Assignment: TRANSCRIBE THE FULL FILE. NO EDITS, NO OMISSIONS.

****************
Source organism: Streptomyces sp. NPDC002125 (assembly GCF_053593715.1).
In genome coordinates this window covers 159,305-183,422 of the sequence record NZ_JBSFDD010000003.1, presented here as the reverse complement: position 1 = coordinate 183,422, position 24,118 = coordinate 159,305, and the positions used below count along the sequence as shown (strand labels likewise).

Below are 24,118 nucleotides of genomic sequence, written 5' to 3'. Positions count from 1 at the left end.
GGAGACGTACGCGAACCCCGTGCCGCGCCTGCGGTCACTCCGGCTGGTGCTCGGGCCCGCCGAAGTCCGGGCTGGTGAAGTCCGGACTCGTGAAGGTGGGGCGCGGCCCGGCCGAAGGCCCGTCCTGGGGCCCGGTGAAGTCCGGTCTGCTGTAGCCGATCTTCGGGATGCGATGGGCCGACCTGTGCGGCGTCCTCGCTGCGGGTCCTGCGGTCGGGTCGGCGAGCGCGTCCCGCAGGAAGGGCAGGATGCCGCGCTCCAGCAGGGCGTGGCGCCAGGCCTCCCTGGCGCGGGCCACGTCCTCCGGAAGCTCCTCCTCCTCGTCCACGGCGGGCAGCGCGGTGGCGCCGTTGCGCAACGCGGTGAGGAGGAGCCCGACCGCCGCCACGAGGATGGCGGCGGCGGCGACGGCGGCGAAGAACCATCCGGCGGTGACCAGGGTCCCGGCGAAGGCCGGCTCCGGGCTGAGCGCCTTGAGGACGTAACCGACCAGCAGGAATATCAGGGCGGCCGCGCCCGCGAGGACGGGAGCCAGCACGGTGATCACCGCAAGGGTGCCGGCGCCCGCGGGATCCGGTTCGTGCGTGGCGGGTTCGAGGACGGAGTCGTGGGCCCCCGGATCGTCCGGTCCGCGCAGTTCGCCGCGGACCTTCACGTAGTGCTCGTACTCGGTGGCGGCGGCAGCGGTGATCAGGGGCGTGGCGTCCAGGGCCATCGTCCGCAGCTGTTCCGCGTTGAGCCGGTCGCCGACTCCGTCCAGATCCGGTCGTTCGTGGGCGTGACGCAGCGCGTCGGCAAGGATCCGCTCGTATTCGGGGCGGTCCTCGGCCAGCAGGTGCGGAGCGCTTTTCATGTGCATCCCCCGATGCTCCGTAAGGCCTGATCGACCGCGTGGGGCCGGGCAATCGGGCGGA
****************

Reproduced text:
Source organism: Streptomyces sp. NPDC002125 (assembly GCF_053593715.1).
In genome coordinates this window covers 159,305-183,422 of the sequence record NZ_JBSFDD010000003.1, presented here as the reverse complement: position 1 = coordinate 183,422, position 24,118 = coordinate 159,305, and the positions used below count along the sequence as shown (strand labels likewise).

Below are 24,118 nucleotides of genomic sequence, written 5' to 3'. Positions count from 1 at the left end.
GGAGACGTACGCGAACCCCGTGCCGCGCCTGCGGTCACTCCGGCTGGTGCTCGGGCCCGCCGAAGTCCGGGCTGGTGAAGTCCGGACTCGTGAAGGTGGGGCGCGGCCCGGCCGAAGGCCCGTCCTGGGGCCCGGTGAAGTCCGGTCTGCTGTAGCCGATCTTCGGGATGCGATGGGCCGACCTGTGCGGCGTCCTCGCTGCGGGTCCTGCGGTCGGGTCGGCGAGCGCGTCCCGCAGGAAGGGCAGGATGCCGCGCTCCAGCAGGGCGTGGCGCCAGGCCTCCCTGGCGCGGGCCACGTCCTCCGGAAGCTCCTCCTCCTCGTCCACGGCGGGCAGCGCGGTGGCGCCGTTGCGCAACGCGGTGAGGAGGAGCCCGACCGCCGCCACGAGGATGGCGGCGGCGGCGACGGCGGCGAAGAACCATCCGGCGGTGACCAGGGTCCCGGCGAAGGCCGGCTCCGGGCTGAGCGCCTTGAGGACGTAACCGACCAGCAGGAATATCAGGGCGGCCGCGCCCGCGAGGACGGGAGCCAGCACGGTGATCACCGCAAGGGTGCCGGCGCCCGCGGGATCCGGTTCGTGCGTGGCGGGTTCGAGGACGGAGTCGTGGGCCCCCGGATCGTCCGGTCCGCGCAGTTCGCCGCGGACCTTCACGTAGTGCTCGTACTCGGTGGCGGCGGCAGCGGTGATCAGGGGCGTGGCGTCCAGGGCCATCGTCCGCAGCTGTTCCGCGTTGAGCCGGTCGCCGACTCCGTCCAGATCCGGTCGTTCGTGGGCGTGACGCAGCGCGTCGGCAAGGATCCGCTCGTATTCGGGGCGGTCCTCGGCCAGCAGGTGCGGAGCGCTTTTCATGTGCATCCCCCGATGCTCCGTAAGGCCTGATCGACCGCGTGGGGCCGGGCAATCGGGCGGA